Nigerians who have refused to get COVID-19 jab might get punished by the federal government.
Speaking on Tuesday during a media briefing in Abuja, Executive Director of the National Primary Healthcare Development Agency, Faisal Shuaib, said the decision will soon be taken following the rising cases of COVID-19 in the country.
The NPHDC boss added that the government may punish eligible Nigerians who refused to be vaccinated but put other people that have been vaccinated in danger.
Shuaib added that the Presidential Steering Committee and the Federal Ministry of Health are exploring ways of making vaccines more available to all Nigerians.
He said: Nigerians who refuse COVID-19 vaccination “The Presidential Steering Committee and the Federal Ministry of Health is exploring ways of making vaccines more available to all Nigerians including federal civil servants and corporate entities.
“Once these vaccines are made equitably available to all Nigerians, then we would need to have a frank discussion about justice, fairness and liberty that exist around vaccine hesitancy.
“If some individuals refuse to take the vaccine, hence endangering those who have or those who could not due to medical exemptions, then we have to apply the basic rule of law which stipulates that your human right stops where mine begins.
“So, you have a right to refuse vaccines, but you do not have the right to endanger the health of others.”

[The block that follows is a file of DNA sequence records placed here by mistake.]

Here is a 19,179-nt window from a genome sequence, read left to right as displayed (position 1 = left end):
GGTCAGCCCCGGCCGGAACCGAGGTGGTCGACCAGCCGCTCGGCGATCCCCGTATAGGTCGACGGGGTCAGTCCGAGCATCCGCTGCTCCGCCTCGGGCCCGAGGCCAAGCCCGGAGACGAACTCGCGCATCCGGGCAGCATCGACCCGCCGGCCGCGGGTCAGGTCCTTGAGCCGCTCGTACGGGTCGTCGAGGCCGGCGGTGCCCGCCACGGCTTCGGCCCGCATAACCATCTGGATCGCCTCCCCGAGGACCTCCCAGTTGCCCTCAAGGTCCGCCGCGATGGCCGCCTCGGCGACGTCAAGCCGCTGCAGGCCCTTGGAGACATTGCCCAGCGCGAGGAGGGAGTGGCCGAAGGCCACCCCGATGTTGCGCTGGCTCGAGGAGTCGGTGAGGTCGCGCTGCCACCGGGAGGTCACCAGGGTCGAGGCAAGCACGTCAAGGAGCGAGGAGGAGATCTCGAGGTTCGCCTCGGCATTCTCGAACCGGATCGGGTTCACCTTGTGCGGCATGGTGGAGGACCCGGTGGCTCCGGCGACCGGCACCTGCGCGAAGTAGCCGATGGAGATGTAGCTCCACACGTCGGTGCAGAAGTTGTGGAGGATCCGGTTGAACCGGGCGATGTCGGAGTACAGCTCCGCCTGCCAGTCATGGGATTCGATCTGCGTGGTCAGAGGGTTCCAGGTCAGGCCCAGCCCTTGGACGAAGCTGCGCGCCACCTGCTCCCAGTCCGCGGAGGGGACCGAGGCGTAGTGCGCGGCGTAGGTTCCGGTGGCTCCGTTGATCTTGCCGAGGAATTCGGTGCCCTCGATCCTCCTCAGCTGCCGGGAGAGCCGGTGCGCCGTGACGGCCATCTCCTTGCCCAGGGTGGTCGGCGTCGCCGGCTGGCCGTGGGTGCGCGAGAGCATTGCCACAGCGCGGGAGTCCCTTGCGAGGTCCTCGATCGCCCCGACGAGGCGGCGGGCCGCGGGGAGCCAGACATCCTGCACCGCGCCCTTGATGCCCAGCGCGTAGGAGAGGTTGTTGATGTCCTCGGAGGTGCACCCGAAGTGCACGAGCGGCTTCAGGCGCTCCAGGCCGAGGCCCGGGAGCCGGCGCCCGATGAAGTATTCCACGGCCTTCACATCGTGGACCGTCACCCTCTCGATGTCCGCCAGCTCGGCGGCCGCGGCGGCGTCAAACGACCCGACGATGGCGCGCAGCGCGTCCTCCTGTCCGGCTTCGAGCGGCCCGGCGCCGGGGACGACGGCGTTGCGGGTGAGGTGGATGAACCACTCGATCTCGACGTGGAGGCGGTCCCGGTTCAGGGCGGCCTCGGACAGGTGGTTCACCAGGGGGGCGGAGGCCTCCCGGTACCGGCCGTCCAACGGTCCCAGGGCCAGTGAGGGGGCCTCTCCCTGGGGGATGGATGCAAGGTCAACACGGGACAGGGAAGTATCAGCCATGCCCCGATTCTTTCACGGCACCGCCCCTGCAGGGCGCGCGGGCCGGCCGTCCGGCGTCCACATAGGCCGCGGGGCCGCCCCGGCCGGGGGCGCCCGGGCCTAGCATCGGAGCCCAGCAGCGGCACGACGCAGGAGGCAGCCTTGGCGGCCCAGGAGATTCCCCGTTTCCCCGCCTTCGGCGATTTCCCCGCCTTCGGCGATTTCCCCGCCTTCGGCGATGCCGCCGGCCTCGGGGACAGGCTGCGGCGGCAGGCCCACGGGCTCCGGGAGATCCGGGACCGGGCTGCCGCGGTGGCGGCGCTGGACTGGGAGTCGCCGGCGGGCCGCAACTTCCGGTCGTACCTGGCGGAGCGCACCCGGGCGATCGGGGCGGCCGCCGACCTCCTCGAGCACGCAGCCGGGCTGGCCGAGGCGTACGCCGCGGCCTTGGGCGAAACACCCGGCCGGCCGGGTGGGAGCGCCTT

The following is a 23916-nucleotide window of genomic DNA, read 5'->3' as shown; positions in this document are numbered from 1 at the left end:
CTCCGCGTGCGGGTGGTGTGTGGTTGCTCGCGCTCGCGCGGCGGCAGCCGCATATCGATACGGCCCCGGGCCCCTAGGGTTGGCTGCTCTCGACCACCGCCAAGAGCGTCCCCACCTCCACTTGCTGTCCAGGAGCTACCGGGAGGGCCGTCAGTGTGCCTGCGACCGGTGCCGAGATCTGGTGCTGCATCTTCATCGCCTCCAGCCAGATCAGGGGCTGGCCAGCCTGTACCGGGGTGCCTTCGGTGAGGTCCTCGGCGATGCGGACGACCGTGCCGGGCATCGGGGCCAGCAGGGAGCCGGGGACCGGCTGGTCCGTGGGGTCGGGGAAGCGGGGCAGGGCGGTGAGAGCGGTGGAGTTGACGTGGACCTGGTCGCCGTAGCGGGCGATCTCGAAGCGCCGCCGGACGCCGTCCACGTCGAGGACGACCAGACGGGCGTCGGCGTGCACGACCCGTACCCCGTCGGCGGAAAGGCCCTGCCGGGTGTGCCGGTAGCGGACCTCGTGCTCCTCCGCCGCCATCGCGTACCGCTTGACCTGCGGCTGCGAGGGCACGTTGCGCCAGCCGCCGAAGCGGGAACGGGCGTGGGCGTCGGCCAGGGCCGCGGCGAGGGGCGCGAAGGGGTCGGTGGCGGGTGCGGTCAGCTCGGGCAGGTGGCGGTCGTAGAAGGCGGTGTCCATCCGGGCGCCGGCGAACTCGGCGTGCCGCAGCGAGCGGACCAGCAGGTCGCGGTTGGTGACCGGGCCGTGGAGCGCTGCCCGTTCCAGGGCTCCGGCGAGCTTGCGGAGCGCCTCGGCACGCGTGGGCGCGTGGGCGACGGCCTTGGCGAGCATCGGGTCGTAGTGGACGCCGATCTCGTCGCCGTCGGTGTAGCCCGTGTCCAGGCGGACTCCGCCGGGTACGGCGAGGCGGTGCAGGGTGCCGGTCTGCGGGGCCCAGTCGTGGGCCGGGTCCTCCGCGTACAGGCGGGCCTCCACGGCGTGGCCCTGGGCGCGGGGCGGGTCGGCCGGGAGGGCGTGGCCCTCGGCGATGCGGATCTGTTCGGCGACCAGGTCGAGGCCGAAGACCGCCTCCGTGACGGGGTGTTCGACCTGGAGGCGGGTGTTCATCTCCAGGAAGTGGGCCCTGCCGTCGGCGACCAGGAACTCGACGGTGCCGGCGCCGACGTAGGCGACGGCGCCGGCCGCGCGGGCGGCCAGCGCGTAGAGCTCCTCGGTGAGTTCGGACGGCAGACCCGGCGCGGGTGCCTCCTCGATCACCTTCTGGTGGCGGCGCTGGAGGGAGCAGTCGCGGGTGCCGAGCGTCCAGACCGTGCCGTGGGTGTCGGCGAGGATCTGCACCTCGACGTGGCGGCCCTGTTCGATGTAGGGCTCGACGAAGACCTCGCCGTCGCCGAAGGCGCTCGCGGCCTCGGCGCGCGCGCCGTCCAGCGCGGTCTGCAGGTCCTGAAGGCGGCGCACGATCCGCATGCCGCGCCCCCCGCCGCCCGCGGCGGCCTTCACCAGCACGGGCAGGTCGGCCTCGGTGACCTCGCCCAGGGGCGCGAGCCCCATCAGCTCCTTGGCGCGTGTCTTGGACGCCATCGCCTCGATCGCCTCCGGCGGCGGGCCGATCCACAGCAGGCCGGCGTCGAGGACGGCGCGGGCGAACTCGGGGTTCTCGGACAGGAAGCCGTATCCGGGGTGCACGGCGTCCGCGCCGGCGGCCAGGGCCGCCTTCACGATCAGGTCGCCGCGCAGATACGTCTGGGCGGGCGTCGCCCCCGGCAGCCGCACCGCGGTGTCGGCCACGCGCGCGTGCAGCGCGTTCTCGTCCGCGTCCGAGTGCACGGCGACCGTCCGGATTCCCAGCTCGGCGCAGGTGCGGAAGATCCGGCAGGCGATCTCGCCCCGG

Meanwhile, a federal high court sitting in Port Harcourt, the Rivers State capital has disagreed with Governor Godwin Obaseki on his decision to ban residents of the state who are yet to be vaccinated from entering public places.
The Court in its ruling on Tuesday in a suit with reference number: FHC/PH/FHR/266/2021 filed by Charles Osaretin told the Governor to stay action until some matters are settled.
Naija News recalls Obaseki had declared that starting from the second week of September, people in the state will be required to show their COVID-19 vaccination cards before gaining access to public spaces.
Following his declaration, Osaretin had taken the matter to court and urged the court through his lawyer, Echezona Etiaba (SAN) to prevail on the Governor to maintain the status quo.
After hearing the argument, a vacation judge, Justice Stephen Dalyop Pam ruled that all parties should maintain the status quo pending the hearing and determination of the motion on notice, for the enforcement of the applicant’s fundamental human rights.
The court also granted the request to serve the respondents by publishing the court’s processes in a national daily newspaper circulating in Nigeria.
The case has now been adjourned till September 10 for a hearing of the substantive motion.
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